Some FIL tokens are burned to fund on-chain computations and bandwidth as network message fees. Tokens are also burned whenever, maliciously or as a mistake, consensus and storage errors take place. The two burning mechanisms create a long-term deflationary pressure on the token’s supply.
Filecoin Minting Model
Blockchains often incorporate a token minting model in which block rewards have the highest rate during the initial mining phase in combination with low miner participation. This system leads to the blockchain minting a large number of tokens shortly after launch. Emission rates decrease and rapidly fall as the network resumes its functions.
The team recognizes how such a model can negatively impact Filecoin – mainly through inconsistent storage onboarding and short-term storage – and has therefore introduced the concept of a network baseline. Under this model, the minting rate does not depend on elapsed time but on total storage power. The larger the network becomes, the higher the rewards.
Such a model softens the impact of early-day mining but retains the same emission rate of the traditional blockchain model. Once the network reaches a baseline, a network activity the likes of Bitcoin, Ethereum or Solana, Filecoin emissions become identical to the simple exponential decay model.
Filecoin Use Cases
The FIL token has a dominant use case as a payments currency that facilitates storing and retrieving data on a decentralized file storaging network. The network facilitates converting physical resources such as disks and electricity into important online storage services. The conversion takes place with the FIL token.
Users who join Filecoin gain access to a diverse range of data service providers who offer their space at varying rates. Users pay these providers to store or retrieve data using the FIL token. The user can later retrieve his files (if he doesn’t want to host them anymore) by contacting the provider (who acts as the miner).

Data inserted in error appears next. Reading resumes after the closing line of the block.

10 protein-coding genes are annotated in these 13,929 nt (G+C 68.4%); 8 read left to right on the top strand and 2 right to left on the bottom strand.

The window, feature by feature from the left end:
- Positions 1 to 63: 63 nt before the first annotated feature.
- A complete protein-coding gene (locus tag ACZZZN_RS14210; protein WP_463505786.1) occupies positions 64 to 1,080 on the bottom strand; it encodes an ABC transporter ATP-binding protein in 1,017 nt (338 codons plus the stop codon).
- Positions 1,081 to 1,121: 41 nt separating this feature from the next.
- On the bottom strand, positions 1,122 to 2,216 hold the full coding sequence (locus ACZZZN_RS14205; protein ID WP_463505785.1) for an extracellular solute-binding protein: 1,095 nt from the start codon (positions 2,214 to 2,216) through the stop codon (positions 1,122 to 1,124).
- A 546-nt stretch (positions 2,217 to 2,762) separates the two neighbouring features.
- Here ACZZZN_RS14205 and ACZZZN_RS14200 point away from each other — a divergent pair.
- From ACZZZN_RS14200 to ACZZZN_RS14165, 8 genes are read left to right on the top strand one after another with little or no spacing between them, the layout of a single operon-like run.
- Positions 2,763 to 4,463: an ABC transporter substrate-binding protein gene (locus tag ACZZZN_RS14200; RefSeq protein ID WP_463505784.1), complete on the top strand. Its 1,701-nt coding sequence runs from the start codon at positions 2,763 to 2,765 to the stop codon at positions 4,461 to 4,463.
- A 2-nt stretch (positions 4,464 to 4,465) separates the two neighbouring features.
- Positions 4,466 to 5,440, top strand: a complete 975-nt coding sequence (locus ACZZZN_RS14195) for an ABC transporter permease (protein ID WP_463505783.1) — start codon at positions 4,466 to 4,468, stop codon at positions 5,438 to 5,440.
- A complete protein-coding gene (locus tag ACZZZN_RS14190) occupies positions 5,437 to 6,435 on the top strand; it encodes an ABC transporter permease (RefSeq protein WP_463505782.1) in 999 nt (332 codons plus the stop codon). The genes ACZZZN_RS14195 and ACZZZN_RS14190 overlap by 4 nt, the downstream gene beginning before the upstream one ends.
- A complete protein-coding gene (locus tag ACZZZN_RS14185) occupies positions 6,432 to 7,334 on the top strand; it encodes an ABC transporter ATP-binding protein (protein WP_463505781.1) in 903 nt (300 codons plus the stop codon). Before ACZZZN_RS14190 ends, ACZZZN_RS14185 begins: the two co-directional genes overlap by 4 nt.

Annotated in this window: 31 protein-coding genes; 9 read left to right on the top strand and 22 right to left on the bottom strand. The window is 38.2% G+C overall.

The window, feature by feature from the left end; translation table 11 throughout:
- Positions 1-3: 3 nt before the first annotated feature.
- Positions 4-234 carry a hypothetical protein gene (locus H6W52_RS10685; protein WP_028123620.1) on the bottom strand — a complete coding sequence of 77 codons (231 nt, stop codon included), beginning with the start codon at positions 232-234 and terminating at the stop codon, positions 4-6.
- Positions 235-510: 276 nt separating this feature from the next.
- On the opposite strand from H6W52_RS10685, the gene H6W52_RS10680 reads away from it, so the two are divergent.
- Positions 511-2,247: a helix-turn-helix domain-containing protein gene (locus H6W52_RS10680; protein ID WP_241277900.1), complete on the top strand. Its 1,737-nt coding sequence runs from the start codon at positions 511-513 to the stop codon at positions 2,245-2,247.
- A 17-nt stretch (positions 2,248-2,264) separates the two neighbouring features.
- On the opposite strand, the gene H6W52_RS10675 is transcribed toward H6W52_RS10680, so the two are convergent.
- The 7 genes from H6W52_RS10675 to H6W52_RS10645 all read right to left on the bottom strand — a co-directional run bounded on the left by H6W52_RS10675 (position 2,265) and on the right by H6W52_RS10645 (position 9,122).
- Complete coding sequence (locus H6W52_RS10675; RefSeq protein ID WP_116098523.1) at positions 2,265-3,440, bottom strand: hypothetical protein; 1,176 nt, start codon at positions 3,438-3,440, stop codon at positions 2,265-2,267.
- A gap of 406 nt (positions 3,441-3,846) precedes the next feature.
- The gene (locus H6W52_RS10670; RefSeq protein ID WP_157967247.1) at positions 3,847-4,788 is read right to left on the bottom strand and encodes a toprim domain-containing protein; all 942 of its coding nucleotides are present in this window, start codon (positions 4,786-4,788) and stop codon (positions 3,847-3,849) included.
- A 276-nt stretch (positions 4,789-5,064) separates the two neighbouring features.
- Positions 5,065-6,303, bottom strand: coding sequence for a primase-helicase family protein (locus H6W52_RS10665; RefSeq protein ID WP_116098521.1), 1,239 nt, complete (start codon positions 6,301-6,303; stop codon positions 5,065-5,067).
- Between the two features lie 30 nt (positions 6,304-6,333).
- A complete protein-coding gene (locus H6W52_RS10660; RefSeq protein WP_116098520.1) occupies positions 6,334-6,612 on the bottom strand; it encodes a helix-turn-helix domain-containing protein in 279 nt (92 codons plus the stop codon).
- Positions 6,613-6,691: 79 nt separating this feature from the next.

Once the data is retrieved, the FIL tokens paid to the miner are released from a contract and sent to the miner’s wallet. However, this outcome only takes place if the miner has successfully done his job by storing the data from the moment the contract was signed. Failure to store the data leads to the network punishing the miner.
FIL is basically a utility coin and currency used within the Filecoin ecosystem to store and retrieve data. Miners earn passive income by using their free space to store files. And the users get to store these files for a much cheaper rate than with traditional cloud services. Plus, the files are stored in a decentralized fashion and prevent hackers from obtaining access.
You can think of Filecoin the same way you think of other modern-life alternatives like Airbnb or Uber. You don’t want to pay for a hotel so you go directly to a property owner and arrange a contract that allows you to lease his place for an agreed period of time. Or you want to go from point A to point B and would rather want to use a network of verifiably good drivers rather than the city’s local taxi pool.
The Filecoin blockchain represents an invaluable initiative to decentralize data service providers. The project creates an open market in which anyone can participate and lease digital storage space directly to the customer. The client and miner sign a contract that guarantees the storing of the client’s data. The client submits his payment in the form of FIL tokens to the contract, and once he wishes to retrieve his data, the tokens are released to the miner.
Filecoin features an exciting minting, distribution, and emission model that are unlike anything you have seen in the blockchain industry. FIL has a maximum supply of 2 billion tokens, out of which 70% is dedicated to mining rewards. Mining rewards increase with network adoption, and you also have several burning mechanisms that create a deflationary effect on the token supply.
If you want to read more about Filecoin and similar projects, I recommend giving the following links a read:
Marko is a crypto enthusiast who has been involved in the blockchain industry since 2018. When not charting, tweeting on CT, or researching Solana NFTs, he likes to read about psychology, InfoSec, and geopolitics.